When people see clinic protesters they often think these people must be the radical fringe of the movement. However, they are not. At the clinic I volunteer at many of our protesters are leaders in not only the pro life movement but the Mississippi Tea Party and the Republican party. This is important because they are also people with whom compromise is impossible. They truly believe that abortion is murder and have told me that I am an accessory to the American holocaust (I always want to ask why they think abortion is just a US problem). For them there is only one way to save ourselves and that is to stop legal abortion and of course to worship the Christian God in the same way they do. When you are dealing with religious zealots reason, logic, and science are all useless.

I find my volunteer work extremely rewarding. I get the privilege of helping women during a scary and emotional time. I get to hear their stories offer them a smile or a laugh, sometimes a hand to hold. I often have patients and their families ask me why I would volunteer to be harassed by strangers. My answer is simple. If I can take some of the harassment so patients don’t have to then that is fine with me. I remember what it was like to walk through protesters to access a clinic. Those people knew nothing of my life but felt qualified to condemn me. No one deserves that. What they do doesn’t bring women closer to God in fact it drives them away. Patients just want to be left alone. They have prayed, cried, chanted, meditated or whatever it is that works FOR THEM before coming that day. They aren’t stupid and don’t need saving.

Lastly, I think whether you believe abortion is right or wrong we should all be able to agree harassing, shaming, and intimidating women accessing LEGAL medical care is not right. It is not a symbol of God’s love and it shouldn’t be allowed in a free country.

Who’s Moral Now?

Laurie_Bertram_Roberts_TB_2012_t180by Laurie Bertram  Roberts

In my last column, I wrote about the importance of Medicaid expansion to our state–and specifically to me. Sometimes we pay a price for publicly sharing a story; my price was being told that I have no right to health care from complete strangers on social media. I have been told repeatedly if I am too poor, too stupid and too fat to be healthy, that is my fault–and if I die then that’s just too bad.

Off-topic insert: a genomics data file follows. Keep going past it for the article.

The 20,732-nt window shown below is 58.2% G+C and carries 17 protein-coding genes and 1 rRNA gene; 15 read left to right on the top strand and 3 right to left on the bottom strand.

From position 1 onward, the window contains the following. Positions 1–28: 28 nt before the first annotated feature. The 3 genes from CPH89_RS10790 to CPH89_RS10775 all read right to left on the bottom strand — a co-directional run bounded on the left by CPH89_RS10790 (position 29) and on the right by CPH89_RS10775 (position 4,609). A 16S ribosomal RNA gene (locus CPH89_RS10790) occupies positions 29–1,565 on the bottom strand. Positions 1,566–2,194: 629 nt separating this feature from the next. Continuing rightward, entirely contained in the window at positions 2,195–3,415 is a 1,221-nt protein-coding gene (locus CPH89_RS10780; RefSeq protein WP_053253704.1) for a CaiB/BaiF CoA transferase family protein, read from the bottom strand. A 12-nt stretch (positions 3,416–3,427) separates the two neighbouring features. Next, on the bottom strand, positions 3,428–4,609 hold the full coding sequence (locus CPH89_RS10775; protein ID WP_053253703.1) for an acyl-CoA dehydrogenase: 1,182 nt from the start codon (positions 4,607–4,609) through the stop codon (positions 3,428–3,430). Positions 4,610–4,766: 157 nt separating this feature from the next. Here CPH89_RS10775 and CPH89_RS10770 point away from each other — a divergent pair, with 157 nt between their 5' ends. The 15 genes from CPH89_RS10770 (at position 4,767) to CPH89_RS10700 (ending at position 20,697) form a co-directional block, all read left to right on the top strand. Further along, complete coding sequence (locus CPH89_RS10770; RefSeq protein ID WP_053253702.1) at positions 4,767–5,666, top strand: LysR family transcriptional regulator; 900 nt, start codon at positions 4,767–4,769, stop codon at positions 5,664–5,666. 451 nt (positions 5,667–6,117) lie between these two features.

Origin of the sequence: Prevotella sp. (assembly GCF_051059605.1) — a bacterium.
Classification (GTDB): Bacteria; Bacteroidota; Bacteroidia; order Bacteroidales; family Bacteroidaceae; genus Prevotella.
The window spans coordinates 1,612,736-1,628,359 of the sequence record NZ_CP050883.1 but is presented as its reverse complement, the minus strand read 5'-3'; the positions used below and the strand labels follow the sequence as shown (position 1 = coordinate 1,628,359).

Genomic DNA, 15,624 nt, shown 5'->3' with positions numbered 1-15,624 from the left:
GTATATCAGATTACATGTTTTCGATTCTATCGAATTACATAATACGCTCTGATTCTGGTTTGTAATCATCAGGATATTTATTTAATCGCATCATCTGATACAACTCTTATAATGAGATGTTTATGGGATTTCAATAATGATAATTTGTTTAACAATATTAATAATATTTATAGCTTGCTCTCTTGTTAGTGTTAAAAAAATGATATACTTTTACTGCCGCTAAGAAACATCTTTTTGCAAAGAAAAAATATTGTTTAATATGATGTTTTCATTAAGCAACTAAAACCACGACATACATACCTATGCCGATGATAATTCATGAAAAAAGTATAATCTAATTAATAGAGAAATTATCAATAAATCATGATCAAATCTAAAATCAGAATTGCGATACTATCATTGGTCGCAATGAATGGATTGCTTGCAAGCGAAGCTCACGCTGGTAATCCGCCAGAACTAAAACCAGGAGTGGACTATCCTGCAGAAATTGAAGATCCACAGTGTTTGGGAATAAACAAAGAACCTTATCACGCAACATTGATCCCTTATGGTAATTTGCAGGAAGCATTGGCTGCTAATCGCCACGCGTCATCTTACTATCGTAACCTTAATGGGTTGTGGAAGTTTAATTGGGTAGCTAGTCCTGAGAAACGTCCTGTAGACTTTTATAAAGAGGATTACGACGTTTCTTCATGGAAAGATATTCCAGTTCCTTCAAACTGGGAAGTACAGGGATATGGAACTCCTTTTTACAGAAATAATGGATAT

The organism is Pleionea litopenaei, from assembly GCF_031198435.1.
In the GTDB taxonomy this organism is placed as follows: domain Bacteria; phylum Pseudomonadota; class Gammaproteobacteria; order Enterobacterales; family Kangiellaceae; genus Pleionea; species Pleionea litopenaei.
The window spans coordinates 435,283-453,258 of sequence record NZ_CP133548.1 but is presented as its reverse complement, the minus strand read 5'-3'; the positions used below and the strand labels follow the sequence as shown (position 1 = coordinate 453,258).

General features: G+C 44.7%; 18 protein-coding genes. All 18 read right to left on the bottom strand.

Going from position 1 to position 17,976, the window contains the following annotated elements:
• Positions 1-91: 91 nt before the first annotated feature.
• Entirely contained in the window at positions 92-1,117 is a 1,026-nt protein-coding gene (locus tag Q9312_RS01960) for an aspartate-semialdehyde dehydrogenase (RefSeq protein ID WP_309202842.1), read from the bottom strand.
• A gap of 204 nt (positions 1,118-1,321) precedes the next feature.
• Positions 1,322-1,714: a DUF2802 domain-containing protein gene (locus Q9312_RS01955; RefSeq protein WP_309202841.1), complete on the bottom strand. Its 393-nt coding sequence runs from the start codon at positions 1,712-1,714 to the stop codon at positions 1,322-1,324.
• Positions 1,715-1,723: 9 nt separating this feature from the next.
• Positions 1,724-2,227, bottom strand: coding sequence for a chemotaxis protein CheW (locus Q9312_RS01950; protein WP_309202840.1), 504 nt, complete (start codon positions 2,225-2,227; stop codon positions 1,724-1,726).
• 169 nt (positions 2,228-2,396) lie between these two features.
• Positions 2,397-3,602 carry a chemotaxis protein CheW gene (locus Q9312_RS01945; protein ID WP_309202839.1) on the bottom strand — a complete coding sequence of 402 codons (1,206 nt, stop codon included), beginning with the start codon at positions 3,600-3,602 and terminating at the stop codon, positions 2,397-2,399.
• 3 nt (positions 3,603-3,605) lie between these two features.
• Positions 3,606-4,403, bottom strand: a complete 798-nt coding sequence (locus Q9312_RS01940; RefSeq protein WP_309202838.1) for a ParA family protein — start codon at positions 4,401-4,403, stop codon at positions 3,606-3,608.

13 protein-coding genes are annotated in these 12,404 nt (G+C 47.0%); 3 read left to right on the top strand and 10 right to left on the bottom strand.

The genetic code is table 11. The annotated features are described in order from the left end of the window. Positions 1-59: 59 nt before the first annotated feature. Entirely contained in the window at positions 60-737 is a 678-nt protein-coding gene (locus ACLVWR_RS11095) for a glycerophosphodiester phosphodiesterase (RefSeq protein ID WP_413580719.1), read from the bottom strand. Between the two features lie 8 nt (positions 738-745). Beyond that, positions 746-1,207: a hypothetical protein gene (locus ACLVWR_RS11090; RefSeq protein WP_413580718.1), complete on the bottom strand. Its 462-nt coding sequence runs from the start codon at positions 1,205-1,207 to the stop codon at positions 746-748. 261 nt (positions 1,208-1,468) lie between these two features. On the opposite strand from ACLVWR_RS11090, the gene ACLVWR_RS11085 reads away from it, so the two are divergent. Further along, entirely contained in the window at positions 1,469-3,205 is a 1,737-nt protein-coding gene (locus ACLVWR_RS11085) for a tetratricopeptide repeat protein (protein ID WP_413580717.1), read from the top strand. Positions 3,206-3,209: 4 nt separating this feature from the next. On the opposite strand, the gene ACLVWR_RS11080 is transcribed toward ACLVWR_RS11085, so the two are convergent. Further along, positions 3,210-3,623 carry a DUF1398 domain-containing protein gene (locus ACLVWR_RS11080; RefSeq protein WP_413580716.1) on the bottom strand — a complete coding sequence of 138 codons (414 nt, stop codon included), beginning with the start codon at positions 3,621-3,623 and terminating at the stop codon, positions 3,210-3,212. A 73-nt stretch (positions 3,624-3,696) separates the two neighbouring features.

These people are echoing the private and public statements of many lawmakers. It is strange to be attacked by the same people who claim to be moral standard bearers for everything from guns to my uterus in Mississippi. Most will tell me they stand on the side of the Christian God, yet, when it comes to policies affecting their fellow citizens’ health, they seem to have traded Jesus for Ayn Rand.

One bright spot has been watching video of events in North Carolina, which has a lot in common with Mississippi, politically. It has a GOP-controlled House, Senate and governor’s mansion, just like us. North Carolina’s Republican elected officials are absolutely against expanding Medicaid, and they rail against Obamacare.

The difference in North Carolina, though, is that every Monday since April, faith leaders and community members have held protests against these policies. They’re calling the days Moral Mondays, directly challenging the GOP’s assertion that it is the party of Christian values and morality.

To Moral Monday protesters, it is immoral to disregard the condition of your fellow citizen. Instead, they believe the Christian God directs us to care for the least among us.

For those Mississippians who believe that the GOP lawmakers in control don’t speak for them, it is time to speak up. Let Republicans know they aren’t the only voice for morality in this state. Lots of us–from theistic and non-theistic beliefs–believe it is immoral to let working Mississippians go without health care. If you believe that these policies are wrong, write letters, make phone calls and start organizing. It’s time to put boots on the ground.

There is an old saying, “Closed mouths don’t get fed.” Lawmakers can’t hear what we do not say. When we don’t have money or a lobbyist, our power is our bodies and our voices. It’s time we use them, Mississippi.

 

*original published in the Jackson Free Press.